By Steven Reinberg
SUNDAY, Aug. 30 (HealthDay News) -- A new anti-clotting drug, ticagrelor (Brilinta), was better than than clopidogrel (Plavix) in preventing new heart attacks and in reducing deaths among patients who have had a heart attack, a new study finds.
"Clopidogrel is widely used in the treatment of acute coronary syndrome," said lead researcher Dr. Robert A. Harrington, director of the Duke Clinical Research Institute at Duke University. "Ticagrelor looks to be a superior antiplatelet agent in patients with acute coronary syndrome."
Co-researcher Dr. Lars Wallentin, a professor of cardiology at the Uppsala Clinical Research Center at University Hospital, in Sweden, added that "now we have a new and better alternative to standard treatment to prevent patients with myocardial infarction from new myocardial infarction, and also to improve their chances of survival."
The report is published in the Aug. 30 online edition of the New England Journal of Medicine, to coincide with the planned presentation of the study Sunday at the European Society of Cardiology Congress in Barcelona.
For this phase 3 study, called PLATO (Platelet Inhibition and Patient Outcomes), 18,624 patients were randomly assigned to ticagrelor or clopidogrel. Both drugs prevent blood clotting, which could lead to another heart attack. Over 12 months, patients taking ticagrelor had fewer heart attacks and strokes compared with patients taking clopidogrel (9.8 percent versus 11.7 percent), the researchers found. Moreover, fewer patients taking ticagrelor died (4.5 percent) compared with patients taking clopidogrel (5.9 percent).
The greatest risk associated with these drugs is life-threatening bleeding, but there was no significant difference between the drugs in the risk of bleeding, the researchers noted.
However, patients taking ticagrelor were more likely to have spontaneous intracranial and gastrointestinal bleeding than people taking clopidogrel (4.5 percent versus 3.8 percent).
In addition, shortness of breath was more common in patients taking ticagrelor, compared with patients taking clopidogrel (14.2 percent versus 9.2 percent). However, only a few patients stopped treatment because of it, the study authors reported.
Wallentin noted that ticagrelor and clopidogrel work differently. "Clopidogrel has an irreversible affect on the platelets, so platelets remain inactive for up to a week. With ticagrelor, as soon as you stop the treatment the effect stays for one to two days," he said.
This difference is important for patients who need surgery where excess bleeding is a major risk, Wallentin explained.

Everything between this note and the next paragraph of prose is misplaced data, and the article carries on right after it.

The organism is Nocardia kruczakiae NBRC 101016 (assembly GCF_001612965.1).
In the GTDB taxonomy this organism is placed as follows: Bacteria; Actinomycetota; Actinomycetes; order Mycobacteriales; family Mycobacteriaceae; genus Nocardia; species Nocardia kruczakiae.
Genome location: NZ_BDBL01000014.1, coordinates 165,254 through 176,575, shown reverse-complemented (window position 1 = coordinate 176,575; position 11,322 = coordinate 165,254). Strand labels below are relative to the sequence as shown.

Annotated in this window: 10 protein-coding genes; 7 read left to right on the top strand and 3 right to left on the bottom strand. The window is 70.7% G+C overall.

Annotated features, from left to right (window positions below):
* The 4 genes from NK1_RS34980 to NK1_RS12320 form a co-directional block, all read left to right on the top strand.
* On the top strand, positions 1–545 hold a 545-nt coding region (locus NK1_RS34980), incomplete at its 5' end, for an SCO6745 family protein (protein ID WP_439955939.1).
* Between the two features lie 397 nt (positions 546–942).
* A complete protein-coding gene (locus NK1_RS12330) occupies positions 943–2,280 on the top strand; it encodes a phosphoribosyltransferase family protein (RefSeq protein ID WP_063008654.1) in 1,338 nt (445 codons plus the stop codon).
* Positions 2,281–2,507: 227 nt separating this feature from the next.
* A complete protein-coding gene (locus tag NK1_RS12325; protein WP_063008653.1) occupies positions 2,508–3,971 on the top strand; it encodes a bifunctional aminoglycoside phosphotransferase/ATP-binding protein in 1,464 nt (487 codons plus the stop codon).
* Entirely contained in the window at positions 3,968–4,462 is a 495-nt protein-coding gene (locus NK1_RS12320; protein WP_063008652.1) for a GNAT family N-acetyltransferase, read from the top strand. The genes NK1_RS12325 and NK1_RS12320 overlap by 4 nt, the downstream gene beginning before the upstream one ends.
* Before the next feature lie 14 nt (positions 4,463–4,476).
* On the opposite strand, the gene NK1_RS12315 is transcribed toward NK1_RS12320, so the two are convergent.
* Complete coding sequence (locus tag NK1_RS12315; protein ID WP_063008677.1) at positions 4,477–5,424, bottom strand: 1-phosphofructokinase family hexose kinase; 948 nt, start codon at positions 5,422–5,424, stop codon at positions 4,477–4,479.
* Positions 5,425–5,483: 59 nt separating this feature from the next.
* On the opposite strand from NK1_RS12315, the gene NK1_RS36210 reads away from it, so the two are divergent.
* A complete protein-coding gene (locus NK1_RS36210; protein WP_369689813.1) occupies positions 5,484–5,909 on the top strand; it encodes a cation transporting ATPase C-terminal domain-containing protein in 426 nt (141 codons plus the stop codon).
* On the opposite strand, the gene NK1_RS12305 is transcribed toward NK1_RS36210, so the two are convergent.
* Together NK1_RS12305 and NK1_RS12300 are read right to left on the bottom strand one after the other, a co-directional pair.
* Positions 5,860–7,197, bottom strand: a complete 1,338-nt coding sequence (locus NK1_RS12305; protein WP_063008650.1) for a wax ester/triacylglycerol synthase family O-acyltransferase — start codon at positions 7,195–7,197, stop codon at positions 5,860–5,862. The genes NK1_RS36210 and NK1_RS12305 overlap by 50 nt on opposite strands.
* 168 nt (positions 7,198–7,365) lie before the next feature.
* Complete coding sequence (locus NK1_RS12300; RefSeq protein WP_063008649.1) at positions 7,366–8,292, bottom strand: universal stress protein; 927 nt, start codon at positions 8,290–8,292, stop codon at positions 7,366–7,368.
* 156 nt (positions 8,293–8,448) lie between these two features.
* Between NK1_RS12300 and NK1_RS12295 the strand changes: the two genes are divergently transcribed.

Also, about 30 percent of patients do not respond to clopidogrel, Wallentin said. "But with the new compound, everybody has enough protection," he added.
Ticagrelor is not yet approved by the U.S. Food and Drug Administration, Harrington noted.
"Sponsor [Astra Zeneca] needs to apply for regulatory approval, but assuming approval, clinicians and patients will have an alternative to clopidogrel that appears to be associated with better cardiac clinical outcomes," he said.
Dr. Albert Schomig, from the Department of Cardiology at Deutsches Herzzentrum Munchen in Munich, Germany, and author of an accompanying journal editorial, found both strengths and weaknesses in the trial and the new drug.
"The new drug ticagrelor has interesting properties: rapid, strong and reversible antiplatelet effects," Schomig said. "It is the first time to have an oral antiplatelet drug with reversible effect suitable for chronic use in patients with acute coronary syndromes. This is a very useful property for patients who are likely to have surgery shortly," he said.
However, a few side effects such as shortness of breath, slowed heartbeat, increases in uric acid and creatinine levels in blood that appeared with ticagrelor have not been seen before with other antiplatelet drugs, Schomig said. "Therefore, ticagrelor should be used after careful exclusion of patients at higher risk of showing these side effects," he said.
On the whole, ticagrelor is a useful addition to the antiplatelet therapy, Schomig said. "We have now the opportunity to choose between three drugs, clopidogrel, prasugrel [Effient] and ticagrelor, in patients with acute coronary syndromes, taking into account the advantages and disadvantages of each one," he said.